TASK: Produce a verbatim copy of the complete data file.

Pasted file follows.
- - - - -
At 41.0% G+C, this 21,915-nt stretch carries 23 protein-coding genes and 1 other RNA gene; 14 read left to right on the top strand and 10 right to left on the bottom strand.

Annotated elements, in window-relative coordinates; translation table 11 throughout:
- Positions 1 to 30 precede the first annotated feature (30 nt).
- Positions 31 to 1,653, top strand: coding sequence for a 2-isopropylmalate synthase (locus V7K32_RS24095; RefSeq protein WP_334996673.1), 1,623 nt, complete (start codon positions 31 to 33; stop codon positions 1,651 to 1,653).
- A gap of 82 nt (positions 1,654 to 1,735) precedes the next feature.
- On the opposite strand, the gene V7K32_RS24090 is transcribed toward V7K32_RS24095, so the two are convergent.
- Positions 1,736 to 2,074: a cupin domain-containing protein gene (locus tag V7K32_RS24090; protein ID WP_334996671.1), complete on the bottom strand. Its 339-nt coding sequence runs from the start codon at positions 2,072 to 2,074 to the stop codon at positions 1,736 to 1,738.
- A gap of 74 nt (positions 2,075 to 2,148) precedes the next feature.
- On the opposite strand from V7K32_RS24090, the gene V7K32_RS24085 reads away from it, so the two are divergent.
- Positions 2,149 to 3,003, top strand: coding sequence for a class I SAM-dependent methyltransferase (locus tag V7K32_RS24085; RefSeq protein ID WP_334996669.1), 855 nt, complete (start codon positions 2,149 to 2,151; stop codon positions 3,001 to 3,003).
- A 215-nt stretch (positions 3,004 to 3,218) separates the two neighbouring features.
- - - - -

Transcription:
At 41.0% G+C, this 21,915-nt stretch carries 23 protein-coding genes and 1 other RNA gene; 14 read left to right on the top strand and 10 right to left on the bottom strand.

Annotated elements, in window-relative coordinates; translation table 11 throughout:
- Positions 1 to 30 precede the first annotated feature (30 nt).
- Positions 31 to 1,653, top strand: coding sequence for a 2-isopropylmalate synthase (locus V7K32_RS24095; RefSeq protein WP_334996673.1), 1,623 nt, complete (start codon positions 31 to 33; stop codon positions 1,651 to 1,653).
- A gap of 82 nt (positions 1,654 to 1,735) precedes the next feature.
- On the opposite strand, the gene V7K32_RS24090 is transcribed toward V7K32_RS24095, so the two are convergent.
- Positions 1,736 to 2,074: a cupin domain-containing protein gene (locus tag V7K32_RS24090; protein ID WP_334996671.1), complete on the bottom strand. Its 339-nt coding sequence runs from the start codon at positions 2,072 to 2,074 to the stop codon at positions 1,736 to 1,738.
- A gap of 74 nt (positions 2,075 to 2,148) precedes the next feature.
- On the opposite strand from V7K32_RS24090, the gene V7K32_RS24085 reads away from it, so the two are divergent.
- Positions 2,149 to 3,003, top strand: coding sequence for a class I SAM-dependent methyltransferase (locus tag V7K32_RS24085; RefSeq protein ID WP_334996669.1), 855 nt, complete (start codon positions 2,149 to 2,151; stop codon positions 3,001 to 3,003).
- A 215-nt stretch (positions 3,004 to 3,218) separates the two neighbouring features.